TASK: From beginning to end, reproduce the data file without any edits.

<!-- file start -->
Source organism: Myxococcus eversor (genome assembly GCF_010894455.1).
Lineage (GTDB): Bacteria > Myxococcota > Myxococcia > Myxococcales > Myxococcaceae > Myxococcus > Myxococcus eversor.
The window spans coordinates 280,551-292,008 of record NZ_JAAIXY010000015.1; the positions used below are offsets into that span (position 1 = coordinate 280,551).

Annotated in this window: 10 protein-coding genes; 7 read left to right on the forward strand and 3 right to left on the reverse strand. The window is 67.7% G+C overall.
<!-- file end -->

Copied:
Source organism: Myxococcus eversor (genome assembly GCF_010894455.1).
Lineage (GTDB): Bacteria > Myxococcota > Myxococcia > Myxococcales > Myxococcaceae > Myxococcus > Myxococcus eversor.
The window spans coordinates 280,551-292,008 of record NZ_JAAIXY010000015.1; the positions used below are offsets into that span (position 1 = coordinate 280,551).

Annotated in this window: 10 protein-coding genes; 7 read left to right on the forward strand and 3 right to left on the reverse strand. The window is 67.7% G+C overall.